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-Chronic disease characterized by high levels of sugar in the

-Normally the body breaks down the sugar and carbohydrates
you eat into a special sugar called glucose.
-Glucose fuels the cell in the body, but the cells need insulin, a
hormone in the blood stream in order to take glucose and use
it for energy.
-With DM either the body doesn’t make enough insulin, it
can’t use the insulin, it doesn’t produce or combination of
Diabetes is the 6th leading cause of death
among Filipinos based on the data from the 2013
Philippine Health Statistics.
World Diabetes Day- it is officially observed
through the Proclamation No.1942 of 2002,
declaring November 14 as WDD Celebration.
Types of diabetes melittus:
• Type 1 Diabetes
-also known as insulin dependent diabetes, used to
be called juvenile- onset diabetes because it often begins in
-is an autoimmune condition, caused by the body
attacking its own PANCREAS with antibodies.
-in people with Type 1 Diabetes, it damaged pancreas
and doesn’t make insulin.
Medical Risk associated with type 1 diabetes:
• Damage to the tiny blood vessels in the eyes (diabetic
• Nerves (diabetic neuropathy)
• Kidney (diabetes nephropathy)
• Increased risk of heart disease and stroke
both types of diabetes have some of the same
warning signs.
• Hunger and fatigue
• Peeing more often and being thirstier
• Unplanned weight loss
• Nausea and vomiting
involves taking insulin, which needs to be injected
through the skin into the fatty tissue.
– Frequent testing of blood sugar level
– Careful meal planning
– Daily exercise
– Taking insulin and other medications needed.
Who are at risk?
• Children of diabetics
• Obese people
• People with hypertension
• People with high cholesterol level
• People with sedentary lifestyle
-most common form of diabetes
-used to be called adult onset diabetes, but with epidemic
of obese and overweight kids, more teenagers are now
developing type 2 diabetes.
-also called non insulin dependent diabetes.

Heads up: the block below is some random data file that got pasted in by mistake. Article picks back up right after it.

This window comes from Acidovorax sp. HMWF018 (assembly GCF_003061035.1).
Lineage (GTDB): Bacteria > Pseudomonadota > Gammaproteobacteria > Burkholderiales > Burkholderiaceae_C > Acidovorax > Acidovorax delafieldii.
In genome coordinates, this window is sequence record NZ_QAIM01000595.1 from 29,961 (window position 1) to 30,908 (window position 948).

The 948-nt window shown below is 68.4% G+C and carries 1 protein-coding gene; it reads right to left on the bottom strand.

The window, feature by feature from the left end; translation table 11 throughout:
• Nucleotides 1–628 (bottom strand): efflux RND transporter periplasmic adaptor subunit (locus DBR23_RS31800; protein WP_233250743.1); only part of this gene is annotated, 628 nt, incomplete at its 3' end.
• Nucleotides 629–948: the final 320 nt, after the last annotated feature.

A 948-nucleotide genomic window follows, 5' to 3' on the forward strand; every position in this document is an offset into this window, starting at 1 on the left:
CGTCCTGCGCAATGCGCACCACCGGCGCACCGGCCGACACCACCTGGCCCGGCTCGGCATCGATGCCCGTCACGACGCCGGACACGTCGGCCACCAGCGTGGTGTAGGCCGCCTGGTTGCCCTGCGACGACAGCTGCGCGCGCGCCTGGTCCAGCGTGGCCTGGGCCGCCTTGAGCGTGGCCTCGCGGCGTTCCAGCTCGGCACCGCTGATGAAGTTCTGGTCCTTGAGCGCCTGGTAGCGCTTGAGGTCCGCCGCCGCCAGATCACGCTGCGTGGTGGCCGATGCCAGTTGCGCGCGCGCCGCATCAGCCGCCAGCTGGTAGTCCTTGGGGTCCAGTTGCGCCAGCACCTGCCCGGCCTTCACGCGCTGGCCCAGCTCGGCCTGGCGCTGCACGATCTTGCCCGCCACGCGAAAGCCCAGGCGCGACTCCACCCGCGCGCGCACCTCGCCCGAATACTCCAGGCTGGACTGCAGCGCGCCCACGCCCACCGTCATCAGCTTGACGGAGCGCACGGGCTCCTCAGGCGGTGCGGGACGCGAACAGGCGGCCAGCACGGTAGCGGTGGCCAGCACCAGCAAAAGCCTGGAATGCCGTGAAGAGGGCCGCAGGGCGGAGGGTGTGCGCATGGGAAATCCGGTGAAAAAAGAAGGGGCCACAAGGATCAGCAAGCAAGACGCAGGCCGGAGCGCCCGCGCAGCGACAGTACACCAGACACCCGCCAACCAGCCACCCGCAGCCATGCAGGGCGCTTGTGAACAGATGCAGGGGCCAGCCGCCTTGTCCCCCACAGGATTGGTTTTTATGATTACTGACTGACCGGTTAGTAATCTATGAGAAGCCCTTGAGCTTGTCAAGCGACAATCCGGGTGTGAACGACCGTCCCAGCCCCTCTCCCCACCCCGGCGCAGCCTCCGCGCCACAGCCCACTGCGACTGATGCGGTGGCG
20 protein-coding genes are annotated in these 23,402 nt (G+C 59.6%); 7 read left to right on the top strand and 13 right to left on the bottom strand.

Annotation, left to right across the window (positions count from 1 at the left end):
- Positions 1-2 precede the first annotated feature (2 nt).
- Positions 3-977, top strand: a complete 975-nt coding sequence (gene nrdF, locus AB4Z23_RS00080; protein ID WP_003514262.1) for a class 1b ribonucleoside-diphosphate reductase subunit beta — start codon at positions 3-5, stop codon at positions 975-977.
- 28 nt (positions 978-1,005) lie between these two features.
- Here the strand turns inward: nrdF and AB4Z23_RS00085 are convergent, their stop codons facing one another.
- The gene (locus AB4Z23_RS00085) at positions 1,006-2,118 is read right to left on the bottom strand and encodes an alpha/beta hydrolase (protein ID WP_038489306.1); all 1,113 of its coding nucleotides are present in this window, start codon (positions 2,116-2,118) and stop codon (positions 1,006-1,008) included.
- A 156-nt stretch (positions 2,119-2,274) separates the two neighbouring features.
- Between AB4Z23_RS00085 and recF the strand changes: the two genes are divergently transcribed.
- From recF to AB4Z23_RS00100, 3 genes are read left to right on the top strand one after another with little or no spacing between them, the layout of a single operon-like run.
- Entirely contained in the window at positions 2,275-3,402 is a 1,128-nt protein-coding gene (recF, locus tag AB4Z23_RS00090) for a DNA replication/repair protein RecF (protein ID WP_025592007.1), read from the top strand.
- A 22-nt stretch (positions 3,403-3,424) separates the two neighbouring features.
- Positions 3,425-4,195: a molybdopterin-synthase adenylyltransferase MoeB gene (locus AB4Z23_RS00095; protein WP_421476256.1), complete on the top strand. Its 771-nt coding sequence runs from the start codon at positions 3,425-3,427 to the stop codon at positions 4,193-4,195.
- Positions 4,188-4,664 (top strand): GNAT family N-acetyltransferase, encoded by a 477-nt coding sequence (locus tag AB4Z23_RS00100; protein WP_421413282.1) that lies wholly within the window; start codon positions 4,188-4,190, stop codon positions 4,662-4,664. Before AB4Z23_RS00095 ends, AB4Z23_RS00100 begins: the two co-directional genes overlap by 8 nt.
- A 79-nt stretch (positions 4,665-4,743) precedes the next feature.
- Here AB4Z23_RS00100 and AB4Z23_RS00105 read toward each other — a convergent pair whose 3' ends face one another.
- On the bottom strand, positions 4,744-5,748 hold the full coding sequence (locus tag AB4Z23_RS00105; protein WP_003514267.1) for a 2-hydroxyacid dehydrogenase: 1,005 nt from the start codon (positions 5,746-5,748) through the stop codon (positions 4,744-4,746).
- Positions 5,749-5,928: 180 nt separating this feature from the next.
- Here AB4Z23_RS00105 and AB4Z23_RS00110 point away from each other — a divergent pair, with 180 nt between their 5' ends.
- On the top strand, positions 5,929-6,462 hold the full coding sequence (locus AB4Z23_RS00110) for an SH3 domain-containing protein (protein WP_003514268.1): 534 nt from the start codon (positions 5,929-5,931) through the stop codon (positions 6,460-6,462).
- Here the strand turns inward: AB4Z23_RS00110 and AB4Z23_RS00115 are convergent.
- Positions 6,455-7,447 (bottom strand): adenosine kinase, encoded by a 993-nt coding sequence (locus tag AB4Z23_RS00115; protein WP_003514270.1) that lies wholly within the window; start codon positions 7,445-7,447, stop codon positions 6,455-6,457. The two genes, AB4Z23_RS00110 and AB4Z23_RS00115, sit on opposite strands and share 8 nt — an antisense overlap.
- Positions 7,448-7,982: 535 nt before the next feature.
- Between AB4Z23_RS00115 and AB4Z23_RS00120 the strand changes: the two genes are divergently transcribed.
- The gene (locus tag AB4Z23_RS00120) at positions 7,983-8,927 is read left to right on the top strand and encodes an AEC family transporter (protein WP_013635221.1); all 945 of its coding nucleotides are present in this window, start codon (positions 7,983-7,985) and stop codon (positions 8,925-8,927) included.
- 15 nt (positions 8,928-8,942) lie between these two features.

Type 2 diabetes is often milder form of diabetes
than type 1. With type 2 diabetes, the pancreas usually
produces some insulin, but either the amount produced
is not enough for the body’s need, or the body cells are
resistant to it. Insulin resistance, or lack of sensitivity to
insulin happens primarily in fat, liver and muscle cells.
There is no cure for diabetes, however can be controlled
with weight management, nutrition and exercise.
Unfortunately, type 2 diabetes tends to progress,
diabetic medications are often needed.
Medical Risk associated with type 2 diabetes:
– Blood vessels
– Kidney
– Nerves
– Eyes
– Risk of heart disease and stroke
Other type 2 diabetes symptoms:

• Yeast infection-infections can grow in any warm, moist

fold skin, between fingers and toes, under breast in or
around sex organs
• Slow healing sores or cuts
• Dry mouth and itchy skin
• Blurred vision
• Pain or numbness in the feet and legs
Gestational diabetes

-a type of diabetes that occurs during pregnancy

-any degree of glucose intolerance with onset or first
recognition during pregnancy, whether or not the
condition persisted after pregnancy, and not excluding
the possibility that the unrecognized glucose intolerance
may have antedated or began concomitantly with
What is the prevalence of GDM?
• GDM affects up to 15% of pregnant women worldwide
(international diabetes federation)
• GDM affects 14%in 1, 203 Filipino women (DOH)
During pregnancy, the placenta, which connects
your baby to your blood supply, produces high levels of
various other hormones. Almost all of them impair the
action of insulin in your cells, raising your blood sugar.
As you baby grows, the placenta produces more
and more insulin-blocking hormones. In GDM, the
placenta hormones provoke a rise in blood sugar to a
level that can affect the growth and welfare of the baby.
Usually there are no symptoms, or the symptoms are mild
and not life threatening to the pregnant women.
Classic symptoms of DM may present rarely, which include:
– Increase thirst
– Increase urination
– Excessive hunger or increased appetite
– Blurred vision
– Fatigue
– Nausea
– Frequent infection
Possible complications to the mother:
• High risk for operative CS delivery
• Pre eclampsia, eclampsia
• Miscarriage
• Risk for type 2 diabetes
• Recurrent GDM on future pregnancies
Possible complications to the baby:
• Macrosomia-neonate’s body maybe larger than normal.
• Jaundice- skin turns yellowish, sclera may change color
• Hypoglycemia-blood sugar is too low
• Congenital and cardiac anomalies
• Congenital malformation
• Possible long term effect- more likely to develop obesity and
type 2 diabetes later in life
• Regular visit to nutritionist, obstetrician and endocrinologist
are needed to monitor caloric/ nutrients, expected weight
gain, glucose test.
• Should receive nutrition counseling
• Adequate calories and nutrients is very essential to meet the
needs of the pregnancy and should be consistent with
maternal blood glucose goals that have been established.

AC1 >=6.5% No need to fast beforehand.

Provides average blood glucose
level over the past 2 to 3

FASTING PLASMA >=126mg/dL No food or drinks for at

BLOOD GLUCOSE least 8hrs.before the
test. Usually done in the
ORAL GLUCOSE 2 hours blood glucose Check blood glucose levels in
the fasted state, and after
having a special sugar drink to
see how the body processes
the sugar.